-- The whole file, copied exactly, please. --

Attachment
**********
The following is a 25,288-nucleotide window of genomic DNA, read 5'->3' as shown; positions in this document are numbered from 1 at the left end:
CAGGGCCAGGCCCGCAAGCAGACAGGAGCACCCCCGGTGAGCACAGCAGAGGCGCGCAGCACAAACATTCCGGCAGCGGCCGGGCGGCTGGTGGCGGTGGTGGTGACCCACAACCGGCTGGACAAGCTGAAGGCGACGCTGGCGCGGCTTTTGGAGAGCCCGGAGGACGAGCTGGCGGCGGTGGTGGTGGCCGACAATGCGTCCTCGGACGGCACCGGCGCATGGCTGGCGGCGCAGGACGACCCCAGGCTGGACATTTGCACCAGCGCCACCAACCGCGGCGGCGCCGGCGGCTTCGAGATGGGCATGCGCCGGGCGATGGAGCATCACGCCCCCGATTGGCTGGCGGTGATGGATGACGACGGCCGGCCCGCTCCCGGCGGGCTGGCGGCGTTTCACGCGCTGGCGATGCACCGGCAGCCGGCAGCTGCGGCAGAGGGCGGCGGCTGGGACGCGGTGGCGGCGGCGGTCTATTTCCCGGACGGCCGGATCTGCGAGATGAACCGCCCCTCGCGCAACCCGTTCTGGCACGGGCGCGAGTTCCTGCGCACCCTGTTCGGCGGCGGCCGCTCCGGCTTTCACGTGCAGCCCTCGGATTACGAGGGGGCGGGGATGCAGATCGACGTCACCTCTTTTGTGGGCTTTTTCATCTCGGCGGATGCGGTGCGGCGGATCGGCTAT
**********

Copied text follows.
The following is a 25,288-nucleotide window of genomic DNA, read 5'->3' as shown; positions in this document are numbered from 1 at the left end:
CAGGGCCAGGCCCGCAAGCAGACAGGAGCACCCCCGGTGAGCACAGCAGAGGCGCGCAGCACAAACATTCCGGCAGCGGCCGGGCGGCTGGTGGCGGTGGTGGTGACCCACAACCGGCTGGACAAGCTGAAGGCGACGCTGGCGCGGCTTTTGGAGAGCCCGGAGGACGAGCTGGCGGCGGTGGTGGTGGCCGACAATGCGTCCTCGGACGGCACCGGCGCATGGCTGGCGGCGCAGGACGACCCCAGGCTGGACATTTGCACCAGCGCCACCAACCGCGGCGGCGCCGGCGGCTTCGAGATGGGCATGCGCCGGGCGATGGAGCATCACGCCCCCGATTGGCTGGCGGTGATGGATGACGACGGCCGGCCCGCTCCCGGCGGGCTGGCGGCGTTTCACGCGCTGGCGATGCACCGGCAGCCGGCAGCTGCGGCAGAGGGCGGCGGCTGGGACGCGGTGGCGGCGGCGGTCTATTTCCCGGACGGCCGGATCTGCGAGATGAACCGCCCCTCGCGCAACCCGTTCTGGCACGGGCGCGAGTTCCTGCGCACCCTGTTCGGCGGCGGCCGCTCCGGCTTTCACGTGCAGCCCTCGGATTACGAGGGGGCGGGGATGCAGATCGACGTCACCTCTTTTGTGGGCTTTTTCATCTCGGCGGATGCGGTGCGGCGGATCGGCTAT